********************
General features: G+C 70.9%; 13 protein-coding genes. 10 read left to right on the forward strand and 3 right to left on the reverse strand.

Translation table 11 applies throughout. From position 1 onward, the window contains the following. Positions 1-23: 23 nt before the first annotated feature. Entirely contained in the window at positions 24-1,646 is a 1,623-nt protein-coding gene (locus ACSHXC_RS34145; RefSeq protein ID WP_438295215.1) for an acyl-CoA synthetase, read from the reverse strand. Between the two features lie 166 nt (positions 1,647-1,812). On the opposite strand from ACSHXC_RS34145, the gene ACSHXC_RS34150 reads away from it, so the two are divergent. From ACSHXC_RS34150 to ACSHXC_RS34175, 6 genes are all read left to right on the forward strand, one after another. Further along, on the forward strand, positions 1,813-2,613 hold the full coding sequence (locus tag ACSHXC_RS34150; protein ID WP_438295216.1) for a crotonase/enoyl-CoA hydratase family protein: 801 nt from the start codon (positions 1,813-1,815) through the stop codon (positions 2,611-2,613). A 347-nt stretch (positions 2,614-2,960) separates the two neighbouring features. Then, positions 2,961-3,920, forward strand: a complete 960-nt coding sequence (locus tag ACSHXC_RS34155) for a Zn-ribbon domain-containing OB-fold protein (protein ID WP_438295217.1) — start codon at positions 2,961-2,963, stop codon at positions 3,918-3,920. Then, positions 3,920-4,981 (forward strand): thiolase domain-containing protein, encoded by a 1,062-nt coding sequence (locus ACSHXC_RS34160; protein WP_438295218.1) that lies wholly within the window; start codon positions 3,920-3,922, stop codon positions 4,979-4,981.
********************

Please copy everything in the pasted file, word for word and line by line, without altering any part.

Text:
General features: G+C 70.9%; 13 protein-coding genes. 10 read left to right on the forward strand and 3 right to left on the reverse strand.

Translation table 11 applies throughout. From position 1 onward, the window contains the following. Positions 1-23: 23 nt before the first annotated feature. Entirely contained in the window at positions 24-1,646 is a 1,623-nt protein-coding gene (locus ACSHXC_RS34145; RefSeq protein ID WP_438295215.1) for an acyl-CoA synthetase, read from the reverse strand. Between the two features lie 166 nt (positions 1,647-1,812). On the opposite strand from ACSHXC_RS34145, the gene ACSHXC_RS34150 reads away from it, so the two are divergent. From ACSHXC_RS34150 to ACSHXC_RS34175, 6 genes are all read left to right on the forward strand, one after another. Further along, on the forward strand, positions 1,813-2,613 hold the full coding sequence (locus tag ACSHXC_RS34150; protein ID WP_438295216.1) for a crotonase/enoyl-CoA hydratase family protein: 801 nt from the start codon (positions 1,813-1,815) through the stop codon (positions 2,611-2,613). A 347-nt stretch (positions 2,614-2,960) separates the two neighbouring features. Then, positions 2,961-3,920, forward strand: a complete 960-nt coding sequence (locus tag ACSHXC_RS34155) for a Zn-ribbon domain-containing OB-fold protein (protein ID WP_438295217.1) — start codon at positions 2,961-2,963, stop codon at positions 3,918-3,920. Then, positions 3,920-4,981 (forward strand): thiolase domain-containing protein, encoded by a 1,062-nt coding sequence (locus ACSHXC_RS34160; protein WP_438295218.1) that lies wholly within the window; start codon positions 3,920-3,922, stop codon positions 4,979-4,981.